Saturday, September 19, 2009

The neighbors must think I'm crazy...

With the potential customer coming out tomorrow, I wanted to make sure today was a good, positive experience.  The weather has been changing a bit, and it has been much cooler (in the 70's now) so being the pony she is, she has gotten much hotter.  She is also getting fed more as we try to put that weight on her and fatten her up.

The goal of todays ride was to continue practicing what we have been working on all week - getting her down on the bit.  We started out same as always - loose rein to warm up.  I also wanted today to be a little bit of a fitness day since I had so much time.  I spent about 10 minutes walking and trotting on a loose rein before I started to ask her to really work. 

I decided to switch her bit again today back to the slow twist snaffle, because it gives a little more control, especially for the woman coming out to try her.  As I began asking her to work, I shortened up my reins, started playing with her mouth a bit, and used my leg to encourage engagement from her hind end into my hand.  The result was amazing.  By the end of the ride she was consistently working around the ring at the walk and trot, engaged and on the bit.  When she rounded her back I felt like I was on a 16h warmblood!  Her working trot turned into a trot with tons of suspension and lift, and the best part was that her ears were up the entire time!  The harder I ask her to work, the happier she is.  She thrives on learning new things, and keeping things changing.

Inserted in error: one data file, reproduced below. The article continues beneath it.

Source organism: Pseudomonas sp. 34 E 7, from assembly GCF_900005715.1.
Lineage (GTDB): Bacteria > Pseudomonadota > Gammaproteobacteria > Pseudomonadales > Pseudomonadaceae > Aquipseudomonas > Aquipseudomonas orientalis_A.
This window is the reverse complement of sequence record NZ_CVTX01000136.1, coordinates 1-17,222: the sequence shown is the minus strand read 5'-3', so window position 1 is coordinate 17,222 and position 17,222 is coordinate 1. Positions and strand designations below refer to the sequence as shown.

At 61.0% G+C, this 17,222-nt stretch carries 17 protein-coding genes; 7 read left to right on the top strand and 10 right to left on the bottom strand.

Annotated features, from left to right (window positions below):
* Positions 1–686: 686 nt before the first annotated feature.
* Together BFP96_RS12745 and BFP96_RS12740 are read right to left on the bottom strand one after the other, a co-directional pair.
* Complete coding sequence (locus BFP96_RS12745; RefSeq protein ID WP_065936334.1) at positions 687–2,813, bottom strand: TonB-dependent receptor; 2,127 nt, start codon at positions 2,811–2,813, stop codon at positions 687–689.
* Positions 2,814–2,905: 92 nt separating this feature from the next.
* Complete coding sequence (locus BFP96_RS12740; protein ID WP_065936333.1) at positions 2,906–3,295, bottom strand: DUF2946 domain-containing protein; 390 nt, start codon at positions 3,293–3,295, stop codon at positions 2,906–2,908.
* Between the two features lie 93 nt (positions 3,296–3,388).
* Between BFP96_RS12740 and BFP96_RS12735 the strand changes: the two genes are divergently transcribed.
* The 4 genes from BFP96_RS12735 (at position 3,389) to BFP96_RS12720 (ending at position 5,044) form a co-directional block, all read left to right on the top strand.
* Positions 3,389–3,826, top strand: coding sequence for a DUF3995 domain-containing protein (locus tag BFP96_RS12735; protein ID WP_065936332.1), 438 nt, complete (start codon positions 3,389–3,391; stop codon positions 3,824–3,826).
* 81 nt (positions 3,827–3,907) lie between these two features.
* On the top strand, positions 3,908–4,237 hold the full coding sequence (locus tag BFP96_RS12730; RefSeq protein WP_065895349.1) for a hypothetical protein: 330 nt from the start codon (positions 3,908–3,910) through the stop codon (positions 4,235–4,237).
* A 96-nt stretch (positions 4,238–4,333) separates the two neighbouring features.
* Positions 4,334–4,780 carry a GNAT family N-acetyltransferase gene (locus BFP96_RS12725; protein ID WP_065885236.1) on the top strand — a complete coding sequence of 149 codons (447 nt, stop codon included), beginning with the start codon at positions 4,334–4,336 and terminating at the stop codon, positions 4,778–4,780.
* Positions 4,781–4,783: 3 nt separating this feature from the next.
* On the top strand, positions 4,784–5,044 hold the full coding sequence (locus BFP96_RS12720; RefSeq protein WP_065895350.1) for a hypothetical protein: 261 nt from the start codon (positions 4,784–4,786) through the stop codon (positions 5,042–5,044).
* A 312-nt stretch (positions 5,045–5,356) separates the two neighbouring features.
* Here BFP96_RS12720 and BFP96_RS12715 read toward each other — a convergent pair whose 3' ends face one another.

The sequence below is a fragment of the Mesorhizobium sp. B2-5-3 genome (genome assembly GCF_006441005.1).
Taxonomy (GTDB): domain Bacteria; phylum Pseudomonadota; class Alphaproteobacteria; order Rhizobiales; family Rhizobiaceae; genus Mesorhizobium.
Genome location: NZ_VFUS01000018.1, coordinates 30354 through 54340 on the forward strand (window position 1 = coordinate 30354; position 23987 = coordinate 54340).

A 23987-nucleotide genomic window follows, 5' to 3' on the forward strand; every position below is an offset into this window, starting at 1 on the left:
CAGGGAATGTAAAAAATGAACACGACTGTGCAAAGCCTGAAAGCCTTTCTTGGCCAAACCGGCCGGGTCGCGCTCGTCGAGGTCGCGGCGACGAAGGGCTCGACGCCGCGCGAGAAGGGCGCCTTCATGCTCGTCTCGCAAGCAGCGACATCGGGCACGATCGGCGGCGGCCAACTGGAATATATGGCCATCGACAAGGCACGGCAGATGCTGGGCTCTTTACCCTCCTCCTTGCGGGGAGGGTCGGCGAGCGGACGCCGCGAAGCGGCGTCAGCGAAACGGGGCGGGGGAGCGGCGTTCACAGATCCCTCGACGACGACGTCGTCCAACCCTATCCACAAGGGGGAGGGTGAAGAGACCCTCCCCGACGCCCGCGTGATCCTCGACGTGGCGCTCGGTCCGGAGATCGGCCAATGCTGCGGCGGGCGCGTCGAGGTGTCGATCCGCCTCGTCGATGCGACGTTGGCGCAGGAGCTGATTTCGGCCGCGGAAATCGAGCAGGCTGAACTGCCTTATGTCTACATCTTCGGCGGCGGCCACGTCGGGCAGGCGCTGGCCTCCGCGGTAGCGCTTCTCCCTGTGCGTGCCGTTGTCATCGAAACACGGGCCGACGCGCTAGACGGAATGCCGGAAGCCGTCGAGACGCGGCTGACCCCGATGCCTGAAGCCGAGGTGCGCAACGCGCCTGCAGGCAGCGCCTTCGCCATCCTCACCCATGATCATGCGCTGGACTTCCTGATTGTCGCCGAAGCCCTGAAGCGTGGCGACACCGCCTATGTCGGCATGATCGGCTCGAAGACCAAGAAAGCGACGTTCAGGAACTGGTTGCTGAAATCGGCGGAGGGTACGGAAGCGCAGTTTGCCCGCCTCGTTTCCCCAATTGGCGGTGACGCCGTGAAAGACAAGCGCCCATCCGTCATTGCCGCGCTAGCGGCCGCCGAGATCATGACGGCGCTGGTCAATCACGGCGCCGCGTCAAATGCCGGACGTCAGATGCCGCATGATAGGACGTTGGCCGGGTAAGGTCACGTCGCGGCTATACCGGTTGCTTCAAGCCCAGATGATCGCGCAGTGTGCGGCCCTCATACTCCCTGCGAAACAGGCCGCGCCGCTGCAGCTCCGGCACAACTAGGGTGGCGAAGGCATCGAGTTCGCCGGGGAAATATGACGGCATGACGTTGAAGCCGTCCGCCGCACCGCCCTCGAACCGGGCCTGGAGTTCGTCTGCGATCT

Every single time she responded to my questions, I released the reins a bit and told her, "GOOD PONY! WHAT A GOOD GIRL!" I think I'm one of those people who feels the need to reward a horse verbally for their successes.  It has definitely worked with her as every time I tell her how great she pricks her ears, and if we are walking she will turn her head and look at me so I can pat her head.  The neighbors can probably hear my praises all the way from their house!

At the canter when I asked her to engage she got a little bit heavy, but I think with more practice she will learn to rely on her hind end rather than my hand to find her balance.  That is part of the reason I waited so long to begin asking for this kind of engagement.  Its more important for her to moving from behind and engaging her hindquarters then for me to package her up in a frame.  Both pieces have to be there to have success,  but the first is more important and more fundamental than the second.  

Each day, even on bad days, my heart just fills up whenever I work with Zena.  She is so talented and has such a fabulous work ethic that I know she is going to be so successful.  I can't wait to find that person who will take her as far as she can go, I know it will be far!

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